The Real Bills Doctrine
The Real Bills Doctrine is best known as "the decried doctrine of the old Bank Directors of 1810: that so long as a bank issues its notes only in the discount of good bills, at not more than sixty days’ date, it cannot go wrong in issuing as many as the public will receive from it.'" (Fullarton, 1845) The Real Bills Doctrine is opposed to the Quantity Theory of money. Traces of the real bills doctrine can be found in the writings of John Law (1705), Simon Clement (1710), Adam Smith (1776), Charles Bosanquet (1810), Thomas Tooke (1845) and many others. It was at the heart of the Bullionist debates of 1810, the Banking School/Currency School debates of the 1840s, the Greenback debates of the 1870s, etc. It was a guiding principle for the establishment of the Federal Reserve in 1913, and throughout its history it has been controversial. Since 1945, it has been regarded as "thoroughly discredited" (Mishkin, 2000) among mainstream economists.
Issuing money "in the discount of good bills" is a strange concept to the modern reader. The banker's T-account below will clarify the concept.
100 oz. silver deposited
100 paper dollars
Farmer's IOU worth $200
200 paper dollars lent
Gambler's IOU worth $300
300 paper dollars lent
In line 1, the banker receives 100 ounces of silver on deposit, and issues 100 paper receipts (“dollars”) in exchange. Each paper dollar is convertible at the bank into 1 ounce of silver. At this point each paper dollar will be worth 1 ounce of silver in the open market. Note that it is immaterial whether the dollars are issued as printed pieces of paper or as bookkeeping entries transferable by check or other means.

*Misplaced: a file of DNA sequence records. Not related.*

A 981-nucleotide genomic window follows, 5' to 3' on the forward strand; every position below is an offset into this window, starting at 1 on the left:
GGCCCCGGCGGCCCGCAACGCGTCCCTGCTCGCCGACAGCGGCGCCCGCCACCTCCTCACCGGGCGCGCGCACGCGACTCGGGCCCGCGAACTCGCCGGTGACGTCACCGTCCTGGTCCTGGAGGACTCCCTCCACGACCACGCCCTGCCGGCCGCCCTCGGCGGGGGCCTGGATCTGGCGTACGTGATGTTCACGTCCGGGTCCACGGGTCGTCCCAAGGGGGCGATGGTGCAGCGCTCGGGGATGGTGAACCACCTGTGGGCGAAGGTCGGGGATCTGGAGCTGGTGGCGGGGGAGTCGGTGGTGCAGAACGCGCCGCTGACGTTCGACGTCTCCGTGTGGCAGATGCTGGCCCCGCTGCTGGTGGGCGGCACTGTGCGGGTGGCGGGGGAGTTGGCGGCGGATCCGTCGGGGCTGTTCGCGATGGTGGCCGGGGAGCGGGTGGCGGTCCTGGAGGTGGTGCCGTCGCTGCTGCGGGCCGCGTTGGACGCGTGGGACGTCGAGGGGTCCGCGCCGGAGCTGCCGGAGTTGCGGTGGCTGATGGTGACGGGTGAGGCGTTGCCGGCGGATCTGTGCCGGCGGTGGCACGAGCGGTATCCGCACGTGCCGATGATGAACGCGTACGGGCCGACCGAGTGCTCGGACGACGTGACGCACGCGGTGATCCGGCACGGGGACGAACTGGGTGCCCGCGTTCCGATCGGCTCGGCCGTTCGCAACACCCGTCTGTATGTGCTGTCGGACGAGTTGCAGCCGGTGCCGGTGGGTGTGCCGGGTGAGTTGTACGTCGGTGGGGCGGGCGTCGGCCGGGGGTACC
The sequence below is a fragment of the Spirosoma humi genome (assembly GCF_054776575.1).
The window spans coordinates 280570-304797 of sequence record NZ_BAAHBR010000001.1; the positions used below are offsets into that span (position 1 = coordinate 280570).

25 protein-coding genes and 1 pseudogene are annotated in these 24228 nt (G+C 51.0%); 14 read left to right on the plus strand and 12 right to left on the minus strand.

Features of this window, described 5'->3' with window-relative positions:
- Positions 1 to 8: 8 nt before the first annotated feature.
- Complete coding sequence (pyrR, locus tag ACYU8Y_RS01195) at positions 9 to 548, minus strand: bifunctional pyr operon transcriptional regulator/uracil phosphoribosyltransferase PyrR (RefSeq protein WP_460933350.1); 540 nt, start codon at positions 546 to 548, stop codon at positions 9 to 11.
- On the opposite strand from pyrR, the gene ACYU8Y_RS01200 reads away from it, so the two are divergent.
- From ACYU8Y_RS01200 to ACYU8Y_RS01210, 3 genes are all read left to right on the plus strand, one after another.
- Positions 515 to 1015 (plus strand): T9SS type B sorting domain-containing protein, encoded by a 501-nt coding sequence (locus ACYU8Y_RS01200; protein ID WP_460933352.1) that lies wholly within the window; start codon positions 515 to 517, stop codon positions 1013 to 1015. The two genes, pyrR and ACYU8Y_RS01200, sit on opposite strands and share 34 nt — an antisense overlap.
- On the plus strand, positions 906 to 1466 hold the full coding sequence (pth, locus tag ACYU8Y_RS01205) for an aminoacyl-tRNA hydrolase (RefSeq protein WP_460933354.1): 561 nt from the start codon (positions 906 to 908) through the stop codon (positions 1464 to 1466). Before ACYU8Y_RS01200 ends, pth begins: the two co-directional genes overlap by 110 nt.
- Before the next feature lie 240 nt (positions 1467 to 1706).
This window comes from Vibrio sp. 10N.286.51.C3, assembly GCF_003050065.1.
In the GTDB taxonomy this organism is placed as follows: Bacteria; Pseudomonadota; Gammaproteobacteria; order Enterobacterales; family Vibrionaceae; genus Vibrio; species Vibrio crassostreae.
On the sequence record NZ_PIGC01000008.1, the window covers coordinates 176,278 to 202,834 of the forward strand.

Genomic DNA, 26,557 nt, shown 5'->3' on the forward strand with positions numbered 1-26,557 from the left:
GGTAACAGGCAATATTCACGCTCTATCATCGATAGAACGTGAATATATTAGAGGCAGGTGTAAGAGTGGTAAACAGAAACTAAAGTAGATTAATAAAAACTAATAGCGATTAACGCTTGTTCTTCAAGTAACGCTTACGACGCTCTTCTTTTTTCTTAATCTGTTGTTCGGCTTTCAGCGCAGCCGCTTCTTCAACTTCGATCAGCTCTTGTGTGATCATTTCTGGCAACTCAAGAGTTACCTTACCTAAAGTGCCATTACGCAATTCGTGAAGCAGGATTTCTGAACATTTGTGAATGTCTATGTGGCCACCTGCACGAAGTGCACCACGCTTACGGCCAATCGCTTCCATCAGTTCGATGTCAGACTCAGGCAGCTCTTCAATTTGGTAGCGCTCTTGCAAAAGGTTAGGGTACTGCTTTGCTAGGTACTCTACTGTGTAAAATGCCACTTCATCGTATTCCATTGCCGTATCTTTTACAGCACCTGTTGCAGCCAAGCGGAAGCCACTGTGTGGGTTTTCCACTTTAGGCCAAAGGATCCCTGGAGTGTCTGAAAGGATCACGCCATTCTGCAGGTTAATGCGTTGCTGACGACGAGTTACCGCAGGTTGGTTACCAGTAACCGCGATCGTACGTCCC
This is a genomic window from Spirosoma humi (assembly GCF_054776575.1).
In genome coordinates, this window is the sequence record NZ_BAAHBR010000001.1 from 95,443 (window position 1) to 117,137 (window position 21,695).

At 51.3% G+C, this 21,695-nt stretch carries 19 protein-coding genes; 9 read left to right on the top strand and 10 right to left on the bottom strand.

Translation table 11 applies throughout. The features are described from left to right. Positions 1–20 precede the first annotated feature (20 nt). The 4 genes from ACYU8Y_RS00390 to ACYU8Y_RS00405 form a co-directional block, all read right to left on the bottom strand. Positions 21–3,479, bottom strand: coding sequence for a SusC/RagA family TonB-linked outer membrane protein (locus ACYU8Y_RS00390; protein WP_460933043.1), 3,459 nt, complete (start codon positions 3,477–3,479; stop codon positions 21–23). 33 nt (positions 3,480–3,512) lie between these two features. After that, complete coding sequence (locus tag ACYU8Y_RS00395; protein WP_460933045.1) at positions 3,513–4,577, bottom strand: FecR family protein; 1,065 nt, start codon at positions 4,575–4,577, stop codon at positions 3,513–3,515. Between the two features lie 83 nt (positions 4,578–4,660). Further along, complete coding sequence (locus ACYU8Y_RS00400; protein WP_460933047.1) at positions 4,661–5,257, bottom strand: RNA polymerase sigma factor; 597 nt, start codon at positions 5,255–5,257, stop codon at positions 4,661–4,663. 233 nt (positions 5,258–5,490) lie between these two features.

In line (2) we suppose that a farmer requests a loan of 200 paper dollars from the bank. Assuming the farmer offers adequate collateral and pays an adequate interest rate, any profit-seeking banker would agree to print 200 additional paper dollars and lend them to the farmer. The farmer, for his part, might write an IOU to the banker, promising to pay $220 after 1 year. At a 10% interest rate, this IOU or “bill” will be discounted to $200. That is, the banker will pay $200 in paper today for the farmer’s $220, 1-year IOU.